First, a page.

Another remake that comes to mind is Christmas in Connecticutt. In my opinion, the Barbara Stanwyck version with Dennis Morgan as the charming and cute WWII hero, and Sydney Greenstreet as the overbearing Alexander Yardley is the best. The remake with Dyan Cannon and Kris Krisofferson just wasn't the same. Granted it was a made for TV movie, but still...

As for books, don't get me started on movie versions of books. Most of them fall terribly flat. Which leads to another trend in Hollywood of making movies out of popular YA series. While, I'm very impressed with the Hunger Games movies, most of the time there is no comparison. This leads me to another interesting article I read lately. It posed the question of whether you read series books differently than standalones and whether there were ever genre series you gave up on. Here is the link:
Mind Meld: Everything You Always Wanted to Know About Genre Series...

While I agree with her on the Iron Druid Chronicles by Kevin Hearne, I don't agree on the Dresden Files series by Jim Butcher. I think Harry Dresden has gotten more unlikeable with each book since Changes. I do like the Gail Carriger Parasol Protectorate series, and am looking forward to the sequel series and diving into the new YA series she's started. And even though there have been years in between Diana Gabaldon's Outlander books, I'm still a fan. I am not probably going to finish the Beautiful Creatures series books by Kami Garcia and Margaret Stohl, or Maggie Stiefvater's Wolves of Mercy Falls series. Both just sort of bore me.

So how do you feel about movie remakes and the plans for It's a Wonderful Life, the sequel? What about series vs. standalones? Do you read them differently or have a different set of expectations for one vs. the other? And have there ever been series you've given up on?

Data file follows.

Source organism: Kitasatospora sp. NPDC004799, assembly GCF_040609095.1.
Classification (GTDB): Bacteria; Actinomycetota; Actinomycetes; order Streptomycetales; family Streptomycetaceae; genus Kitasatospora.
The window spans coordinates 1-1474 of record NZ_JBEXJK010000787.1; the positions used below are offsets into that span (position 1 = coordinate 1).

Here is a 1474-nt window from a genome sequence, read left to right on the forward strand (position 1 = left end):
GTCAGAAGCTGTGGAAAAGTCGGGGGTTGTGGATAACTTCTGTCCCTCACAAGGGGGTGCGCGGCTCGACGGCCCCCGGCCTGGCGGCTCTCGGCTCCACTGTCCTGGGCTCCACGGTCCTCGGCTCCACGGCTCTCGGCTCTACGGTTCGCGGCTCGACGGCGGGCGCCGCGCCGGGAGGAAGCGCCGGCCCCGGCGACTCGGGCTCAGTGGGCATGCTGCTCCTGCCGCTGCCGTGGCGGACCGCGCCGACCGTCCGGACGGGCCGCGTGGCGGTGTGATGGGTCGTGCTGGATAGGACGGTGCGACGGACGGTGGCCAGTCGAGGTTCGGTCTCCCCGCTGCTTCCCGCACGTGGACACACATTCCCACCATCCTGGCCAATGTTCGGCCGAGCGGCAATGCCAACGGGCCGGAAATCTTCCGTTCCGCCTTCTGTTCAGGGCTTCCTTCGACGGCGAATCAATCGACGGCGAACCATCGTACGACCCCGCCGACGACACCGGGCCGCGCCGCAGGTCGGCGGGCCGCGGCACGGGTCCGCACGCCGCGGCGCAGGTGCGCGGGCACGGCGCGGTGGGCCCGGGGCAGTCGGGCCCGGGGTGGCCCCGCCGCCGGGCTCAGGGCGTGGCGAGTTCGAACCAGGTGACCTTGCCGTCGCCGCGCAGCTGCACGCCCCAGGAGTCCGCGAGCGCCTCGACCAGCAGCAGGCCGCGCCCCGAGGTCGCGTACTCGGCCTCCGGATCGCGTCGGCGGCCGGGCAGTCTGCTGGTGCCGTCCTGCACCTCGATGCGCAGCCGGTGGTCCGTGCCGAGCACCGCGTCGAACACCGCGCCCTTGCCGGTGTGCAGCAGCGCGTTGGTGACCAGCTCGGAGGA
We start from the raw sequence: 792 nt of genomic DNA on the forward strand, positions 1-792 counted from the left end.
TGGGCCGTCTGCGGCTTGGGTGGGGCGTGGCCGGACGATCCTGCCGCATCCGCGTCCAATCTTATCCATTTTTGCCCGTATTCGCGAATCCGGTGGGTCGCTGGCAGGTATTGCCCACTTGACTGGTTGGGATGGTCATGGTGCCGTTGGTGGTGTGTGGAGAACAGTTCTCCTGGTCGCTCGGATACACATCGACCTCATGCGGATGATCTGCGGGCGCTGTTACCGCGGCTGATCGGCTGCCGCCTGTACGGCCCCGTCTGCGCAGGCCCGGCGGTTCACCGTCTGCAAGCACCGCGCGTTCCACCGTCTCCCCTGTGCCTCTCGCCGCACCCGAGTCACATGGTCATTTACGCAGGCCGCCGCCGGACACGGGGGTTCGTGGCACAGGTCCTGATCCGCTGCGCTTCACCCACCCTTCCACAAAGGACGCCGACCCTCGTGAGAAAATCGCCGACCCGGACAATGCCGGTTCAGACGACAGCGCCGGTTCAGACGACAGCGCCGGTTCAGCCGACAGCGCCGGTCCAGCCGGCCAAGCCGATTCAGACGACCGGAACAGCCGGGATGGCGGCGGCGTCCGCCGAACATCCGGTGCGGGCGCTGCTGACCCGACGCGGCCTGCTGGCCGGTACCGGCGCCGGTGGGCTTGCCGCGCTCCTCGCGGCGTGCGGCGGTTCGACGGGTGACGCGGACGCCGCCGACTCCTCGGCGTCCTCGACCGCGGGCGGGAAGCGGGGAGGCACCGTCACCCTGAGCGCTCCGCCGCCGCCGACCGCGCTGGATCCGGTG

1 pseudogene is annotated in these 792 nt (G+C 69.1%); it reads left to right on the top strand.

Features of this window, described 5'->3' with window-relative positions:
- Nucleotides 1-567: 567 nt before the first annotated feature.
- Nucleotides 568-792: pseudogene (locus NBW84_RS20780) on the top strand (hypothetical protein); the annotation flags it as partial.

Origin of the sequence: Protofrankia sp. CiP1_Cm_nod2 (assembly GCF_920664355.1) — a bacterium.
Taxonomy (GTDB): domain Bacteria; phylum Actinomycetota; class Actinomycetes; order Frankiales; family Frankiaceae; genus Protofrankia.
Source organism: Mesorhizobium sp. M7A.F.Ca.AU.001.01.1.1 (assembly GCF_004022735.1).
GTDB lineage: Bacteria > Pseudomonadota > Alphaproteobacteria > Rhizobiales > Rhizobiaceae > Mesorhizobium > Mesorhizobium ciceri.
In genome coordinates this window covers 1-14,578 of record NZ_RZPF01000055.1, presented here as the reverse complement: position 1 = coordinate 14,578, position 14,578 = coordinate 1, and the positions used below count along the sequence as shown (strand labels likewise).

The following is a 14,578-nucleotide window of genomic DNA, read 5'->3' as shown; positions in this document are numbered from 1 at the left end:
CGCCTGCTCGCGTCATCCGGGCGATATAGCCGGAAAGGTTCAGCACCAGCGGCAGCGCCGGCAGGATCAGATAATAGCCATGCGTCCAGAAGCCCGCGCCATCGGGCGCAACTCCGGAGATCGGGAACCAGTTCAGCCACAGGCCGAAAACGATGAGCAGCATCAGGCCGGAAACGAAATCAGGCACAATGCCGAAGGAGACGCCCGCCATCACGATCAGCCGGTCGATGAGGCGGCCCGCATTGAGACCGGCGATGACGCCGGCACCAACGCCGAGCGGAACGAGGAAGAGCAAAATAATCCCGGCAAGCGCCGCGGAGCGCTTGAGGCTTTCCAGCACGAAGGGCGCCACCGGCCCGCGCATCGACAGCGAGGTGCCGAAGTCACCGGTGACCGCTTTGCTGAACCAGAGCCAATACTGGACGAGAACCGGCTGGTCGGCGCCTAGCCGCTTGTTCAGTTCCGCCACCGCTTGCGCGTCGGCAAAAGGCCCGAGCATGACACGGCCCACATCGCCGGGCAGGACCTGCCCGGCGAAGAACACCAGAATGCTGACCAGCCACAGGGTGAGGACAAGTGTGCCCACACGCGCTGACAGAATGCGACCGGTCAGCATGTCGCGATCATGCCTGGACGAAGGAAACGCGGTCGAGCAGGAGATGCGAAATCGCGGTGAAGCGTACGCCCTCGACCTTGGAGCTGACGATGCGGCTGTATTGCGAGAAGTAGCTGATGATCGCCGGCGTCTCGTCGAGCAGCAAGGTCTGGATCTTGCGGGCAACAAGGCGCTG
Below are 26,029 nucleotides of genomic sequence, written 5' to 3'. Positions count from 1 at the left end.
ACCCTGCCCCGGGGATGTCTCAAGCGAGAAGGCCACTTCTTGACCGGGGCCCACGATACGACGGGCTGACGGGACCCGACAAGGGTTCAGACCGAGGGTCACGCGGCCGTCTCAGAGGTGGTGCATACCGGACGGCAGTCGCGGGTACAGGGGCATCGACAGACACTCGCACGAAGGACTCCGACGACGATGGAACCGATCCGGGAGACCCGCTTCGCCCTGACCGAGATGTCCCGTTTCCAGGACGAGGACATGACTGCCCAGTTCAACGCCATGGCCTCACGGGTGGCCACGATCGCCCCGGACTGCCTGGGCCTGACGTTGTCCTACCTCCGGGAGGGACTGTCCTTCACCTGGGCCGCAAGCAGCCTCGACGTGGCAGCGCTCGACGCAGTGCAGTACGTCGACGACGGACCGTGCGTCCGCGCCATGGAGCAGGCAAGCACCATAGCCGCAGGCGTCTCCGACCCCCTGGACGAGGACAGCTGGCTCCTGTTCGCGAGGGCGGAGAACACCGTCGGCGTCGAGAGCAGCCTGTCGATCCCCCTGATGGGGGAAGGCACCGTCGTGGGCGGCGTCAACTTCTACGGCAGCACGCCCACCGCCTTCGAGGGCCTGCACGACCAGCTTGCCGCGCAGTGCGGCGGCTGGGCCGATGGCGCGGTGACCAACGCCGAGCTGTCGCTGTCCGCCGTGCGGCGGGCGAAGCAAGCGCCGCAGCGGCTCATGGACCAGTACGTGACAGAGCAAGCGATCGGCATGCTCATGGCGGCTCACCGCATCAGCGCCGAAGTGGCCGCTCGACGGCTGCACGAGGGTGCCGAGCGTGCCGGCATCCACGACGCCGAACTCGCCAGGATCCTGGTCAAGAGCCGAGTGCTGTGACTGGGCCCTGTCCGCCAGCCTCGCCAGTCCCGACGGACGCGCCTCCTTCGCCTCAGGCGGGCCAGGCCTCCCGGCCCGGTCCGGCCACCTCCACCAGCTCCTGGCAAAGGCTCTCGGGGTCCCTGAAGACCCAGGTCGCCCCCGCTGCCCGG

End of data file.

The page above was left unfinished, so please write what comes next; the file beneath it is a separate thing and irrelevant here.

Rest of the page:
Tuesday, December 3, 2013

Adventures into the Holiday Season



Well the holidays are in full swing. My calendar is filling up more each day with special holiday activities for me and the kids. Thank goodness for cyber Monday or I don't know when I'd have time to shop. I did make it out on black Friday and managed to get a few good deals. But black Friday has gotten more confusing each year since it became more like brown Thursday. It used to be I could strategically plan out my shopping early in the morning on Friday like a general calling up the troops. I'd sneak out of the house while my kids were still asleep and pick up holiday surprises and be back before they even knew I'd gone anywhere. It was lovely. Now you hardly get time to digest your turkey before the deals start on Thursday. I guess it's nice for those of us who don't like getting up super early. But it makes it harder to figure out where to be and when and I'm always so sleepy Thursday evening after eating so much. I did manage to go out with my mom and daughter to see "Frozen" on Thursday though. That's a fun thing to do after you eat if you aren't into football.

This year I decided it wasn't worth it to get up and out early on Friday. Most of the deals had been going on too long by then. So I had a nice leisurely breakfast of pumpkin pie with whipped cream, hot tea, and waldorf salad with lots of apples and cheese. I figure pumpkin is a squash so it is perfectly acceptable to eat it in pie for breakfast, plus if you do it before you go shopping you can walk it off all day long. After doing a little shopping with my mom, daughter, and sisters, we had lunch and went to see a holiday movie called the "Christmas Candle." Overall, it made for a nice new holiday tradition and it took some of the pressure off shopping on that one crazy day of the year. I think if you're going to have deals around the Thanksgiving holiday you should do them all throughout the week. That way people can browse and shop and see what's out there the weekend before and it makes it easier to plan your attack later in the week. Plus it might help alleviate the mob scenes that still seem to occur on Friday. Some of the stores did do that this year and I think that might be a sensible approach.

And as I mentioned earlier, if you aren't able to get everywhere over the weekend, you can shop in your pjs on Monday and still get some good deals. Then you can celebrate by making holiday fudge or maybe peppermint bark. Yum!

What about you? How do you feel about the black Friday/brown Thursday trend? What holiday traditions do you enjoy this season?